• The adjudication order “must contain only factual information” but was filed on properties including 139 West Main Street, an address that does not exist.

• The order describes “internal mortars that has eroded to an almost dry stacked situation” at 125, 127, 129, 131 and 133 West Main Street, but “no information is provided in relation to how a test was conducted to determine the state of the walls’ interior, which cannot be seen with the naked eye … how mortar located inside a 16’ wall could be weathered … [or] how this situation, if existent, can be fixed.”

• The order mentions a “structural failure of load-bearing wooden beams, joists and masonry walls” at 125, 127, 129, 131 and 133 West Main Street, but does not describe “where these failures occurred” or how to repair them.

• The adjudication order is “against the manifest weight of evidence.”

• The adjudication order is “unconstitutional as it seeks to deprive the owners of property of their said property without due process.”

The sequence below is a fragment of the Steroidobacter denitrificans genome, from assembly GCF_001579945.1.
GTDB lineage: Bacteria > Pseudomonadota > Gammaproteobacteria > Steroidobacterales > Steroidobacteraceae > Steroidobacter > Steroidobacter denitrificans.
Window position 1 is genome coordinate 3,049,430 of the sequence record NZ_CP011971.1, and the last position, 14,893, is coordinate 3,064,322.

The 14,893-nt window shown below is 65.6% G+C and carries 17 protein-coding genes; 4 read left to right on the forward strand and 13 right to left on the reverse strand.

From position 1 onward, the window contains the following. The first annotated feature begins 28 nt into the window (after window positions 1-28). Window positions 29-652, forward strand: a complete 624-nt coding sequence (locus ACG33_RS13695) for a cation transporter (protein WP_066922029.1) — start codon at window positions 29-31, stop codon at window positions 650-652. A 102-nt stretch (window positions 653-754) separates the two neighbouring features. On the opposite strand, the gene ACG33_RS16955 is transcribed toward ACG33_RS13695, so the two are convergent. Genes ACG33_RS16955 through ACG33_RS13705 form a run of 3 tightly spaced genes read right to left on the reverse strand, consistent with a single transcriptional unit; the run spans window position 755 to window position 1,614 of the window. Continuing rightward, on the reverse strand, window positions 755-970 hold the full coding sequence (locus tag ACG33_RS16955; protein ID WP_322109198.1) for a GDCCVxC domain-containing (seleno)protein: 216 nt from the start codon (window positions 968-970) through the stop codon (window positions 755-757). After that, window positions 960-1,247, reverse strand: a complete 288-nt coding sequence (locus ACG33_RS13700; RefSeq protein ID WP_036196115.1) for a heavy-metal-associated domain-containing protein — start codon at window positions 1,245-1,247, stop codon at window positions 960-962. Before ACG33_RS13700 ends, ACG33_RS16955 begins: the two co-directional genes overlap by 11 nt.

• The appellant has had to “expend unnecessary amounts to hire additional professional engineers and prepare additional reports … employ legal counsel … [and] to appeal the improper adjudication order.”

The filing is seeking rulings declaring the July 18 adjudication unconstitutional, illegal, arbitrary and capricious, unsupported by the evidence and unreasonable; that the order be vacated and that all signage to the contrary be removed from the property; a ruling to reverse the adjudication order; a judgment in favor of the appellant for costs, including engineering costs, witness costs, associated litigation costs, attorney fees and court costs; and any other relief “as shall be necessary, equitable and proper.”

The filing is signed by West Union attorney David “D.J.” Osborne, Jr.

For additional information, see:

https://highlandcountypress.com/Content/In-The-News/In-The-News/Article/UPDATED-City-investor-debate-over-uptown-properties/2/20/50908 and https://highlandcountypress.com/Content/In-The-News/In-The-News/Article/UPDATED-53-days-and-counting-Section-of-U-S-50-remains-closed-in-Hillsboro/2/20/51697.